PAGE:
Synonyms—Gentian, Yellow Gentian.
- Gentiopierin, gentisic acid.
- Extractum Gentianae, Extract of Gentian. Dose, from two to ten grains.
- Extractum Gentianae Fluidum, Fluid Extract of Gentian. Dose, from five to thirty minims.
- Specific Medicine Gentian. Dose, from. five to thirty minims.
Physiological Action—Tonic in large doses, irritant, causing nausea, vomiting and diarrhea. The fresh root is more active than the dry.
Therapy—This is a popular stomachic tonic in cases where enfeeblement has occurred as the result of protracted disease. It has long been given in combination with other tonics or in wine, as an agent in the dyspepsia of the aged, or of gouty patients, and in the gastric inefficiency of infants and children, and to a good advantage in catarrhal diarrhoea.
As a tonic to the stomach, and the other organs of digestion and appropriation, in those cases where the system is greatly debilitated by protracted disease, it is one of the best remedies, especially by exhausting fevers of malarial origin. It is of much value in malarial conditions generally and has been used to a great extent instead of quinine.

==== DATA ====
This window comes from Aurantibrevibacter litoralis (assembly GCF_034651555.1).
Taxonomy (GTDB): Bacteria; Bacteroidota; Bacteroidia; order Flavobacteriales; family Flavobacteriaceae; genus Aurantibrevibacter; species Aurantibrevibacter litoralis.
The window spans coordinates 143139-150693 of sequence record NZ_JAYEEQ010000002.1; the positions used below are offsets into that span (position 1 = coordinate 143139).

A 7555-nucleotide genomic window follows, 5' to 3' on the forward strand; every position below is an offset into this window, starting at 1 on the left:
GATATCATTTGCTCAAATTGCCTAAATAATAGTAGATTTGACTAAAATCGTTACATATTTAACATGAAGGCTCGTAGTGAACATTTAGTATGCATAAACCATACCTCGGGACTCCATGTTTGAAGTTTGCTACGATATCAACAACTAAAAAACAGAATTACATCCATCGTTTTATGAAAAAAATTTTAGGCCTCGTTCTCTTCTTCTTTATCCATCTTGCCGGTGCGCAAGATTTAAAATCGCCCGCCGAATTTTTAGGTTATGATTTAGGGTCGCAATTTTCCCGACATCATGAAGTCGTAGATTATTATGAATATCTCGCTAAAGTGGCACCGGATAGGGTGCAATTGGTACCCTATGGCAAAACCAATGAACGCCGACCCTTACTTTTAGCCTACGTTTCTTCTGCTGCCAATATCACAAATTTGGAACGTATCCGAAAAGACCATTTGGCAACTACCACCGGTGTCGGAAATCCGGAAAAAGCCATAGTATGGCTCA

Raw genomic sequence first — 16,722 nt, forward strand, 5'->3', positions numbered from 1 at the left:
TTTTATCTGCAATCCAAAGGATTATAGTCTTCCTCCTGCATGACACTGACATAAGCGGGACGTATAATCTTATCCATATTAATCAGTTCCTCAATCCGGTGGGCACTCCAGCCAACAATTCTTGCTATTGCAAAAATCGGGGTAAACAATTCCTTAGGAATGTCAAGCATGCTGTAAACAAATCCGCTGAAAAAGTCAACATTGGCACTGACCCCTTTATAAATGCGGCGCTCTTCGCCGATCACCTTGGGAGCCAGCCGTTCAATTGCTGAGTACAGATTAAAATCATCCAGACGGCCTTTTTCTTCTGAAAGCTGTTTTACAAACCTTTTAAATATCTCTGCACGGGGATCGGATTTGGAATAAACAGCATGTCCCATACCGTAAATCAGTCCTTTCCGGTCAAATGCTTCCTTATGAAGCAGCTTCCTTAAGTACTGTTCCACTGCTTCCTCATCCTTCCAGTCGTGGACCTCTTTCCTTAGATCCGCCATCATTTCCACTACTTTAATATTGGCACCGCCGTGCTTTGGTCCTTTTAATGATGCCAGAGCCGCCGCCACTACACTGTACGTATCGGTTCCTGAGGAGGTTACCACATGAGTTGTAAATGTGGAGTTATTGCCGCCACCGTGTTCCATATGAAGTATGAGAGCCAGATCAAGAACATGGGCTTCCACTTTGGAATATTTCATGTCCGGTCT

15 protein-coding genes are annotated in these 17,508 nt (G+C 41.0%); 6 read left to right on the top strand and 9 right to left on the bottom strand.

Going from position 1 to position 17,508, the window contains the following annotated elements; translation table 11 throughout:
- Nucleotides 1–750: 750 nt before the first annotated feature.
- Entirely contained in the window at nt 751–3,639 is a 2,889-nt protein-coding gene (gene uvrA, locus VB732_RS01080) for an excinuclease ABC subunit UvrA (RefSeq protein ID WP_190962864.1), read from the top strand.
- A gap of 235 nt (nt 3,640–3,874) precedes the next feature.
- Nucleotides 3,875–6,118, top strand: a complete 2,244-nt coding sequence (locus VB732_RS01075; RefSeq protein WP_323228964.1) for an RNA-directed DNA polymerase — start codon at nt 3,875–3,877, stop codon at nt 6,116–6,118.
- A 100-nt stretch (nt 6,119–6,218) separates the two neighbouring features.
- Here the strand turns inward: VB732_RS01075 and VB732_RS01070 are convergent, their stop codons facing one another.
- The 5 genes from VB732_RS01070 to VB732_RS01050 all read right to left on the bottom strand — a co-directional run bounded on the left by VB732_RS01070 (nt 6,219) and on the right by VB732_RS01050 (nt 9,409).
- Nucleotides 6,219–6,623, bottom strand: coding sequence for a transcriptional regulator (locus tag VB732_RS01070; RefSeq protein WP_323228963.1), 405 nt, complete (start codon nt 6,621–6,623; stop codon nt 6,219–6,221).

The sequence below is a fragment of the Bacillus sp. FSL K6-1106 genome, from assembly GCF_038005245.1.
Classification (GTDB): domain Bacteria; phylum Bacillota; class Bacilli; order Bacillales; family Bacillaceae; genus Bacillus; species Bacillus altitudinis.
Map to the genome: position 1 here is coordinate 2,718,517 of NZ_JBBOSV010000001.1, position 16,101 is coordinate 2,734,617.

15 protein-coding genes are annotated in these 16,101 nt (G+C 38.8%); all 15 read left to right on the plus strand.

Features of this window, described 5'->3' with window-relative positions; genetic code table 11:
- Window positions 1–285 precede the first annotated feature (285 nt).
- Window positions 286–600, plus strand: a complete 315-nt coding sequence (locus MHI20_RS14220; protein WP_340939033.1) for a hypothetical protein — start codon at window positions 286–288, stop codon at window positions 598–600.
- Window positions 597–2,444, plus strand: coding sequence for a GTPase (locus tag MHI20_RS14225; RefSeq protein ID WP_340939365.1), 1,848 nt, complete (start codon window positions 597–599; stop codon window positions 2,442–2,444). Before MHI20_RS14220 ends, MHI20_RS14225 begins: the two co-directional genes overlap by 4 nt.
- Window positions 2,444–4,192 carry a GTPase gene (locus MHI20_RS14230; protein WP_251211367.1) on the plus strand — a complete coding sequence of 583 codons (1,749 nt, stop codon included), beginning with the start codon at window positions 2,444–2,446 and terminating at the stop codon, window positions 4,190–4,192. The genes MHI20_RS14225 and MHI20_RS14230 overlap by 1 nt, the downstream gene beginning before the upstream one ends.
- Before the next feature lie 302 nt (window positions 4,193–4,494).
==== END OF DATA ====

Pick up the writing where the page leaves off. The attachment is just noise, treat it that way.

When the periodicity has been overcome by quinine this is a rapid restorative to the system .
The tincture of gentian is given freely in conjunction with other tonics and with alteratives. It is given with the tincture of iron in the treatment of anemia complicating malarial disease. It is given in conjunction with the iodide of potassium where a tonic and alterative is demanded, and given alternately with hydrocyanic or hydrochloric acid, it is sometimes of great value in the vomiting of pregnancy.
This agent is perhaps the most valuable of this class. It can be depended upon as a bitter tonic and constant use will establish a confidence in it.
The American Materia Medica, Therapeutics and Pharmacognosy, 1919, was written by Finley Ellingwood, M.D.
It was scanned by Michael Moore for the Southwest School of Botanical Medicine.